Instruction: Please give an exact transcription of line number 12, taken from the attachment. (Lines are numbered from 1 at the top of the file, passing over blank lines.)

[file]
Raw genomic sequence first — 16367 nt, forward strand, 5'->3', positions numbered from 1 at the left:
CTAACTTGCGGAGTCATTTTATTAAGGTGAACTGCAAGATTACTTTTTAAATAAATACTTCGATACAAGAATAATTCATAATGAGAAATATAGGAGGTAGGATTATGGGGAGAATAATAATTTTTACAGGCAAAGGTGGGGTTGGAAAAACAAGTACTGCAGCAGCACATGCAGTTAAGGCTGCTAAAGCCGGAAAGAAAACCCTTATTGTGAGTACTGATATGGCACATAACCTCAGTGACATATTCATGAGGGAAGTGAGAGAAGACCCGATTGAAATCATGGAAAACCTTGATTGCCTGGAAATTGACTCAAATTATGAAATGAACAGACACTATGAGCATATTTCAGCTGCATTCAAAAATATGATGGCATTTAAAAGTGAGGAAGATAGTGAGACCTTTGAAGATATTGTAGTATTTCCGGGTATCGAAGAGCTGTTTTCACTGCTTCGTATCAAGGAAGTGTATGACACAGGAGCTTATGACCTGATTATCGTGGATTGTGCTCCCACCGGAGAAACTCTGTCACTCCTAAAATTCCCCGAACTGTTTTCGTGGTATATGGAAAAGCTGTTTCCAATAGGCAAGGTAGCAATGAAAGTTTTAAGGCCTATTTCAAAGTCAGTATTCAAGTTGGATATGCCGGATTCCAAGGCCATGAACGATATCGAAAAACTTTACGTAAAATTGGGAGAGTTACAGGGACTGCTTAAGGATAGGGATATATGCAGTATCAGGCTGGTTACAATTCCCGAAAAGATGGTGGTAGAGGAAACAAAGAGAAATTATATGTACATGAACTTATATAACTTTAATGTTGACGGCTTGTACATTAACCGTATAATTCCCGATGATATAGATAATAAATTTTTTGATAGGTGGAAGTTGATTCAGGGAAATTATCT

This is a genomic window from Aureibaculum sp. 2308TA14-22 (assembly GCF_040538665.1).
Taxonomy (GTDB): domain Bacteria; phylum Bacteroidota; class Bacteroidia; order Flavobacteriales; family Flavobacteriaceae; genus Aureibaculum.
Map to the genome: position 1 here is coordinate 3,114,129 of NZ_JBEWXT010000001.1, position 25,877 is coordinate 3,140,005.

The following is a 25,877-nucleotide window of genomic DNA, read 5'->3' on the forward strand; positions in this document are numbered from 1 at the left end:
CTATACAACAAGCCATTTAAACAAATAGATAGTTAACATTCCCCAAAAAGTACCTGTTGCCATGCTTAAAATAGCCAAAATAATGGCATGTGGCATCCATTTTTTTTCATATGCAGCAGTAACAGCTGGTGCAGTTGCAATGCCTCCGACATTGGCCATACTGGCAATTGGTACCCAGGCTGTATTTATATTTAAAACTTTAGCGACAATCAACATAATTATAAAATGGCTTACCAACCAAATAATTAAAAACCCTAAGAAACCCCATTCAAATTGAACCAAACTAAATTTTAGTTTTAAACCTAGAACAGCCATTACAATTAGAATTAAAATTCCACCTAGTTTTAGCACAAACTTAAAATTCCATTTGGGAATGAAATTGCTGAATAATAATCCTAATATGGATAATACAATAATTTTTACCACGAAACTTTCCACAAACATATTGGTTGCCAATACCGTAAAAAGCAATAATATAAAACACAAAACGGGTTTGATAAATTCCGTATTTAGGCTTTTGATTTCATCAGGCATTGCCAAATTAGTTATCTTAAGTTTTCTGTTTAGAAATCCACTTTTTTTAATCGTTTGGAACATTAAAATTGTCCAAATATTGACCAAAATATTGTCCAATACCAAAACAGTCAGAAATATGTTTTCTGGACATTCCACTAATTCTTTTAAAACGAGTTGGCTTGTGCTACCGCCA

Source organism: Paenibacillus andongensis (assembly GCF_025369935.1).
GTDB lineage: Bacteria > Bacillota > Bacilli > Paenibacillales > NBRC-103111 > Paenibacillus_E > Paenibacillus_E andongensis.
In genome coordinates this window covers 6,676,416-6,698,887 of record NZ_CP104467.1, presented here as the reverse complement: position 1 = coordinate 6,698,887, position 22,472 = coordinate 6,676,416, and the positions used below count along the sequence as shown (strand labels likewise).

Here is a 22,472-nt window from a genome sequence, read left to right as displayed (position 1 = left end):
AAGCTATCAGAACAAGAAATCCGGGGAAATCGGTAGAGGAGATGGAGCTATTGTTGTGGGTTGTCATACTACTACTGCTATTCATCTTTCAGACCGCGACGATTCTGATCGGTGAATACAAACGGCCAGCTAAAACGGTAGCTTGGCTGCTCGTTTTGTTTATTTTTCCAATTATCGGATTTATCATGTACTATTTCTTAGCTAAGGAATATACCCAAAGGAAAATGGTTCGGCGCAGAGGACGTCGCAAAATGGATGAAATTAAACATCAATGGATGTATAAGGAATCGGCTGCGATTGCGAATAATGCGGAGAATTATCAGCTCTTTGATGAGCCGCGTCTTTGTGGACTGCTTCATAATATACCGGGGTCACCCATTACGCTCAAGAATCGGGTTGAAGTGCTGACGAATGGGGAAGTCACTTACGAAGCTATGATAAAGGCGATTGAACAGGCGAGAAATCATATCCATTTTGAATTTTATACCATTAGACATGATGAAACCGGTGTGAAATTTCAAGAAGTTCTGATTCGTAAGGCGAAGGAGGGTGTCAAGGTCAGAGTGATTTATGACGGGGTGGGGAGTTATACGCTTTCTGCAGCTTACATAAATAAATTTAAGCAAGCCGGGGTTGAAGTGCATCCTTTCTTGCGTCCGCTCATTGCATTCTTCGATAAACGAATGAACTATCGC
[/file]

AAGCTATCAGAACAAGAAATCCGGGGAAATCGGTAGAGGAGATGGAGCTATTGTTGTGGGTTGTCATACTACTACTGCTATTCATCTTTCAGACCGCGACGATTCTGATCGGTGAATACAAACGGCCAGCTAAAACGGTAGCTTGGCTGCTCGTTTTGTTTATTTTTCCAATTATCGGATTTATCATGTACTATTTCTTAGCTAAGGAATATACCCAAAGGAAAATGGTTCGGCGCAGAGGACGTCGCAAAATGGATGAAATTAAACATCAATGGATGTATAAGGAATCGGCTGCGATTGCGAATAATGCGGAGAATTATCAGCTCTTTGATGAGCCGCGTCTTTGTGGACTGCTTCATAATATACCGGGGTCACCCATTACGCTCAAGAATCGGGTTGAAGTGCTGACGAATGGGGAAGTCACTTACGAAGCTATGATAAAGGCGATTGAACAGGCGAGAAATCATATCCATTTTGAATTTTATACCATTAGACATGATGAAACCGGTGTGAAATTTCAAGAAGTTCTGATTCGTAAGGCGAAGGAGGGTGTCAAGGTCAGAGTGATTTATGACGGGGTGGGGAGTTATACGCTTTCTGCAGCTTACATAAATAAATTTAAGCAAGCCGGGGTTGAAGTGCATCCTTTCTTGCGTCCGCTCATTGCATTCTTCGATAAACGAATGAACTATCGC